Questions About Quinoa – An Ancient SuperFood

Lately, I’ve been getting questions from people about a mysterious “superfood” known as quinoa. To be honest, as a dietitian and diabetes educator, I have heard of this particular food but until recently was not fully aware of its entire nutrient profile. As a result, this had me wanting to learn more about all of the nutritional benefits that quinoa has to offer.

The year 2013 has been declared “The International Year of the Quinoa” by The Food and Agricultural Organization of the United Nations (FAO). This is in hopes to increase attention globally on its biodiversity and nutritional role in attempts to increase food security and improve nutrition around the world.

The FAO has labeled quinoa as a food with “high nutritive value”. Until recently, it has been a relatively unfamiliar grain to many people, including myself. Over the past few years, it has gained a lot more attention and I am seeing more recipes and hearing more about its nutritional content than ever before.

The Skinny on Quinoa: While it has become popular more recently, quinoa actually originated about 3,000 years ago in the Andes Mountains of South America. Its recent popularity stems from its exceptional nutrition content and serves as an alternative to other grains. Technically, quinoa is considered a seed however we treat it as a grain because it is typically consumed in many of the same ways as wheat, oats, barley, and rye.

7 Reasons Quinoa is a Superfood:

  1. One of the nutritional benefits includes its high protein content and is considered a complete protein, something that most grains lack. Its high quality protein content even has an essential amino acid balance similar to milk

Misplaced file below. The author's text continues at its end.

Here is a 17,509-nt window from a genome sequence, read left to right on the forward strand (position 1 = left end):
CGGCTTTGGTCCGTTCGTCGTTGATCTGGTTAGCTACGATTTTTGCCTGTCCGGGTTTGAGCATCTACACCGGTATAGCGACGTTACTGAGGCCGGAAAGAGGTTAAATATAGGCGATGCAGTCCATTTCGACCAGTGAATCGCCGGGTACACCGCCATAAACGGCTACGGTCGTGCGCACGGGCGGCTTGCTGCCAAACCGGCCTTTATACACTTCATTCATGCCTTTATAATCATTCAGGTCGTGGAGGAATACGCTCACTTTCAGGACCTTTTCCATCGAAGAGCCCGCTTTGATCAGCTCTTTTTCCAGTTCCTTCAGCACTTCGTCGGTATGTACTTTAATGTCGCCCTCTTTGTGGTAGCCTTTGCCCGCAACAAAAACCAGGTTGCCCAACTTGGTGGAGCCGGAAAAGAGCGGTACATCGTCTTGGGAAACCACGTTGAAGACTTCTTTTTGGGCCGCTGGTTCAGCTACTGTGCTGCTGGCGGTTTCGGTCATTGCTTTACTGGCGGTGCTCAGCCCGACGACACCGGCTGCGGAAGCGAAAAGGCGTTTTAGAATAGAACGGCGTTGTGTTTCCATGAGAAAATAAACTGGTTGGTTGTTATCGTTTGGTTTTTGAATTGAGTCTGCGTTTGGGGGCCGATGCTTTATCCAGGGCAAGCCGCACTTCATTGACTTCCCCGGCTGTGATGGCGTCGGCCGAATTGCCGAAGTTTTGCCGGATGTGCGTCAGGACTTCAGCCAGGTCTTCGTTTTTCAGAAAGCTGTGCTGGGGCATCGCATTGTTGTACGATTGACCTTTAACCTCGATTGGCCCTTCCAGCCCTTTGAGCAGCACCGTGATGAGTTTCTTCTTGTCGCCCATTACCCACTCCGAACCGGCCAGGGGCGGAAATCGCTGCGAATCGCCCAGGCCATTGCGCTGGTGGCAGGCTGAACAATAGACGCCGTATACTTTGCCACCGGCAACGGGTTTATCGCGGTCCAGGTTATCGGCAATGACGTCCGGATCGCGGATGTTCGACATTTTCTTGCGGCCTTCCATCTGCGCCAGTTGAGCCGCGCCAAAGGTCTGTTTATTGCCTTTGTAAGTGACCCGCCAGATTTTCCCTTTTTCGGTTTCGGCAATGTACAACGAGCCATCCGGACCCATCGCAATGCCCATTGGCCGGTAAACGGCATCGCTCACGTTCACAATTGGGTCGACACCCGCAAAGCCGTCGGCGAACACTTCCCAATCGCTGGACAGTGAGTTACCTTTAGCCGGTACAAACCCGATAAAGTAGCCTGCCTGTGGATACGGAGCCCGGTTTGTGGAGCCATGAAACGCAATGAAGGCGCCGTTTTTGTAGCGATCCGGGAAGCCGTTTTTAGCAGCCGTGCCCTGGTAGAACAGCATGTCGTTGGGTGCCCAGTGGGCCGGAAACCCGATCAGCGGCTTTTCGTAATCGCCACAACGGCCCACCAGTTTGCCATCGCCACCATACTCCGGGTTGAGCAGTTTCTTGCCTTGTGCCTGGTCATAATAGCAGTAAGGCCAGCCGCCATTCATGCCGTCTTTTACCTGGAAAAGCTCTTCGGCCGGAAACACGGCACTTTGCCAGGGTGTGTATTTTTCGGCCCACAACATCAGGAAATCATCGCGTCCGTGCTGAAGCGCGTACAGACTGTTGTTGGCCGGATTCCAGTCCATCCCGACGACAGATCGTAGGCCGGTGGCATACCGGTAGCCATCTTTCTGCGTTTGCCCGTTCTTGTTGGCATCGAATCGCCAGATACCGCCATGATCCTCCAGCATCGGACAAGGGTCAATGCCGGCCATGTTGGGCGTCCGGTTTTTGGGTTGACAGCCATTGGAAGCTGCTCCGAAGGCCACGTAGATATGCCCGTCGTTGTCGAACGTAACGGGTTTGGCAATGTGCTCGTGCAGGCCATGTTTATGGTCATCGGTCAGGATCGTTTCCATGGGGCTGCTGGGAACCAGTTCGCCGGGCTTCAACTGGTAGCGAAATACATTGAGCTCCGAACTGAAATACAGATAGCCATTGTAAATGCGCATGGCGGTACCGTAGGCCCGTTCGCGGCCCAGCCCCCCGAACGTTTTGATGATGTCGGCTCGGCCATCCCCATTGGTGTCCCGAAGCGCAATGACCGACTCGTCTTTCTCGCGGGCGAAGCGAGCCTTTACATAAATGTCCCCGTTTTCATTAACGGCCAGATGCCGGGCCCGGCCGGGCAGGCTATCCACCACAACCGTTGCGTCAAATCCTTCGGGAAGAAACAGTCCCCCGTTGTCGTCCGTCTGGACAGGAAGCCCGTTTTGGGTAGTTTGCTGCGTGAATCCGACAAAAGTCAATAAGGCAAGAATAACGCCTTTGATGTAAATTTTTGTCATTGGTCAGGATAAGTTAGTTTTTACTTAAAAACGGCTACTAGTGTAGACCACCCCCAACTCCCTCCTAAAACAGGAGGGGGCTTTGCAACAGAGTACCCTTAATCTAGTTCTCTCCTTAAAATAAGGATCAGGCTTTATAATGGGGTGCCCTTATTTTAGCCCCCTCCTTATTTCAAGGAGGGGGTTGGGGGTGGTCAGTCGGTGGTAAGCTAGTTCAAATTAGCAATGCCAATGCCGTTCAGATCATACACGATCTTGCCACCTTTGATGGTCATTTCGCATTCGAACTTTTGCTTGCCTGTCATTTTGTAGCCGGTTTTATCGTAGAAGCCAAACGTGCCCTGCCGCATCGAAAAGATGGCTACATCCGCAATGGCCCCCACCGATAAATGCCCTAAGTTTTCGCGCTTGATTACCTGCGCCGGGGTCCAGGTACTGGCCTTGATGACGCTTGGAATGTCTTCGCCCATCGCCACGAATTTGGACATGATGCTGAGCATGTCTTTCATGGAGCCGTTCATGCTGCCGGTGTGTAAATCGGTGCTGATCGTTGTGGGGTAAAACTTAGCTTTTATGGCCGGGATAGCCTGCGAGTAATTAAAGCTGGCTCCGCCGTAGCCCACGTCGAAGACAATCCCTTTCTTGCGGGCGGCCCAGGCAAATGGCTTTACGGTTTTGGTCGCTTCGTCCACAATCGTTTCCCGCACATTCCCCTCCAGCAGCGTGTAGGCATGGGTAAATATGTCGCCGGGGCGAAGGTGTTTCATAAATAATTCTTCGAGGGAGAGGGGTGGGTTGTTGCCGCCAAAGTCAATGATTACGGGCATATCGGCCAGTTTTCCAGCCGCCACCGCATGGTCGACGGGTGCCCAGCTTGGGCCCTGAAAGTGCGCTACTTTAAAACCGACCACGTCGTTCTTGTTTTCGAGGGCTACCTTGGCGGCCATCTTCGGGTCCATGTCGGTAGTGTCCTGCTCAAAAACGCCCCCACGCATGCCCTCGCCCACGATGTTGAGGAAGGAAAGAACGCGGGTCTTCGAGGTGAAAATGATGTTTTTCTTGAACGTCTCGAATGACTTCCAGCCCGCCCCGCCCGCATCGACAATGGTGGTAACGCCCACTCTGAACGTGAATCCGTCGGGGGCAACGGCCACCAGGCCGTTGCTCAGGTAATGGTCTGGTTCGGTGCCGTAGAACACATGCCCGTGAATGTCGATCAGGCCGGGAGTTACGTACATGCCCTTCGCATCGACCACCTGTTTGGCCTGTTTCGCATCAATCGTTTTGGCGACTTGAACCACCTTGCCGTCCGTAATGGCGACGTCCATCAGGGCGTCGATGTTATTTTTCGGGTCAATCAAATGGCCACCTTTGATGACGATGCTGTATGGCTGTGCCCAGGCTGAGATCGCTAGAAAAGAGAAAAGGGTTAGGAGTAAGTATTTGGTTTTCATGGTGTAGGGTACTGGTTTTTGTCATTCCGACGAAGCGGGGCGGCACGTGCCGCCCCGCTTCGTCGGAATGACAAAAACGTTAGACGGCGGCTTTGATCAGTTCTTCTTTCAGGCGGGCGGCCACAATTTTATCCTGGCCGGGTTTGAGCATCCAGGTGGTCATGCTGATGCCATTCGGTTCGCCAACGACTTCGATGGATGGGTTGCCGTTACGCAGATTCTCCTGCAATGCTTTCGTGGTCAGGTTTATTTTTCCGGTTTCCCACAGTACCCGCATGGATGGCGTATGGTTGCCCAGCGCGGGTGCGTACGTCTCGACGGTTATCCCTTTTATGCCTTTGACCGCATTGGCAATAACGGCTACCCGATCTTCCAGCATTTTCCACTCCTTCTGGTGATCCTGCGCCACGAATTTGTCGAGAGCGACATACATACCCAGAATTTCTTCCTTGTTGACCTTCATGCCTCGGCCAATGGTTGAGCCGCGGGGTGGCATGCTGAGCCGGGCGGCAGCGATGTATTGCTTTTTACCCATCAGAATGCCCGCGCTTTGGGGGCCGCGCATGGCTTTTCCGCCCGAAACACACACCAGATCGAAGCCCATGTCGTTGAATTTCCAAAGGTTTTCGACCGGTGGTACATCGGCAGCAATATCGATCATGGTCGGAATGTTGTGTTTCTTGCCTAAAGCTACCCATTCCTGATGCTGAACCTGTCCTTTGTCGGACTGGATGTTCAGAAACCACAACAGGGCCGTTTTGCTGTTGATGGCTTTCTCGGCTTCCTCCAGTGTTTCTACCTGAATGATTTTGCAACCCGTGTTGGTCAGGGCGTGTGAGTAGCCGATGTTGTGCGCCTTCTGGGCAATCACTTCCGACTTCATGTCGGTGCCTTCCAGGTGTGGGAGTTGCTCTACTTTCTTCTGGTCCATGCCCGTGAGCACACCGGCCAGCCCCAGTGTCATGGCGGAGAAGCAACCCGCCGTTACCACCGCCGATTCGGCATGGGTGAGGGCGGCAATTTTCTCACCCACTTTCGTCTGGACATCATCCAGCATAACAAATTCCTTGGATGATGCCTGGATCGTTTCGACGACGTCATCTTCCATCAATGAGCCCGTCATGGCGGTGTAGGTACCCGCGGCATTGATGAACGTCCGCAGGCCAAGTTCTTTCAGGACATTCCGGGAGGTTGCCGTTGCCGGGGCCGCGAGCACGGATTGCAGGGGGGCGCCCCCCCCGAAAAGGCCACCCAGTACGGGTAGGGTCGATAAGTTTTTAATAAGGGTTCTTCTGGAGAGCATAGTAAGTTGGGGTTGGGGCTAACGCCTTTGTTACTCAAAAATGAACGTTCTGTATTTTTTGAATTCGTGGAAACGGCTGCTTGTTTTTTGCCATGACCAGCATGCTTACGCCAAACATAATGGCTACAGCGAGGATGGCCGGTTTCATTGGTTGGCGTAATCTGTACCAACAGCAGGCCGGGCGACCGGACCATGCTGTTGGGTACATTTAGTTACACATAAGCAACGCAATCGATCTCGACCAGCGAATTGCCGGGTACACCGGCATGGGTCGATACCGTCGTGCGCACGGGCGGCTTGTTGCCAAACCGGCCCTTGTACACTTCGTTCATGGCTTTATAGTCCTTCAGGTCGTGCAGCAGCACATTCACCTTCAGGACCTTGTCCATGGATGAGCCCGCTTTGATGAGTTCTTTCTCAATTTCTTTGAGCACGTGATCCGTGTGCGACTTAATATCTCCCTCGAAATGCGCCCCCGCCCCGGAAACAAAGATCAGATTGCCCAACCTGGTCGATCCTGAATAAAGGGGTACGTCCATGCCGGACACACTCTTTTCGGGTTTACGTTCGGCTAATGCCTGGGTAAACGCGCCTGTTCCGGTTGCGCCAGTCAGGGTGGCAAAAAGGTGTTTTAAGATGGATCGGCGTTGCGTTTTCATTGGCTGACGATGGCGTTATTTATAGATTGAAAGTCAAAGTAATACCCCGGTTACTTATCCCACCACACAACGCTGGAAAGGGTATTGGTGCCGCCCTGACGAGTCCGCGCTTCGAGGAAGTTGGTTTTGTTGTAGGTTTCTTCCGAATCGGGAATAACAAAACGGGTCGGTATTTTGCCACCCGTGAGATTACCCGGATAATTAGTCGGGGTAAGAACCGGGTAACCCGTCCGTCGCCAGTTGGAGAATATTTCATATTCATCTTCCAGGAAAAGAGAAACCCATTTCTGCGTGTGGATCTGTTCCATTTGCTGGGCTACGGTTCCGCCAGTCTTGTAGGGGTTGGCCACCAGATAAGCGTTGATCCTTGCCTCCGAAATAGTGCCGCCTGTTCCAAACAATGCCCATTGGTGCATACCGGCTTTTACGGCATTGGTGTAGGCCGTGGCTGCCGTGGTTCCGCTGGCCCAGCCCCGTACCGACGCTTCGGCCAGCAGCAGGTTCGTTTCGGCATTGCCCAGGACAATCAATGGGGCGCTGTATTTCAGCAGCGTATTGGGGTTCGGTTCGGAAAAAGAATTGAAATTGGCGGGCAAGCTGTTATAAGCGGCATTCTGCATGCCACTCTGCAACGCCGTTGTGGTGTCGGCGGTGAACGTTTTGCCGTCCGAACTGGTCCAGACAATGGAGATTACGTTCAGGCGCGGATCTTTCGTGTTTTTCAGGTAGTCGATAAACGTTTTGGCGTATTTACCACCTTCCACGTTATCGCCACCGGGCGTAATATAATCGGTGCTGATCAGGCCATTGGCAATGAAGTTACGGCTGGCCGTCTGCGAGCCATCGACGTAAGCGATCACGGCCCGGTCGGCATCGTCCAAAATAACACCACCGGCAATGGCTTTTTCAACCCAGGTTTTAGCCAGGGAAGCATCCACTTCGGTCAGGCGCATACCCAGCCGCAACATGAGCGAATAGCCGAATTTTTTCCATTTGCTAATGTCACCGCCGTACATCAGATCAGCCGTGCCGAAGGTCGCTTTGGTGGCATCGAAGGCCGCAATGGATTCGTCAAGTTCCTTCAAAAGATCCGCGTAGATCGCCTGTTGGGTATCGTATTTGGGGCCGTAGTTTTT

2. It is also an excellent source of dietary fiber and one that is easily digested.
  3. It is full of phytonutrients and antioxidants important for inflammation, cardiovascular disease and type 2 diabetes
  4. Quinoa also provides a significant source of calcium, over twice the amount found in whole wheat. This is extremely useful for vegans and those who are lactose intolerant.
  5. It is also gluten-free therefore considered safe for those with celiac disease and gluten intolerance
  6. Quinoa contains 222 calories, 4 grams of fat, 39 grams of carbohydrate, 5 grams of fiber and 8 grams of protein per 1 cup cooked (185 grams)
  7. Quinoa provides a good source of riboflavin, thiamin, and niacin (all B vitamins) and is higher in iron, phosphorus, magnesium, potassium, copper, and zinc that wheat, barley, or corn

Quinoa can be used in substitute for almost any grain in any recipe. It is a food that is versatile and easy to prepare. It can be used in place of whole wheat pasta, oats, or even rice. This may be extremely helpful for someone with type 2 diabetes trying to control their blood sugars. Quinoa in comparison to rice has a lower glycemic index.

Since rice is a staple in many cuisines, using quinoa in its place can help someone who is having a difficult time reducing the amount of rice they are eating and possible get better control of their blood sugars. Quinoa can be used in pilafs, stir fry, salads, soups, and even as a hot cereal. So next time you plan on cooking, try something new and different like quinoa and discover its health benefits for yourself!

Click here for an easy quinoa recipe in the crock pot!

By Alyssa Werner MS, RD, LD, CDE


Easy Quinoa Recipes, Cooking Light. (n.d.).Retrieved July 13, 2012, from

Quinoa, In-depth Nutrient Analysis, (n.d.). Retrieved July 13, 2012, from

Quinoa, What’s New and Beneficial About Quinoa, (n.d.). Retrieved July 13, 2012 , from


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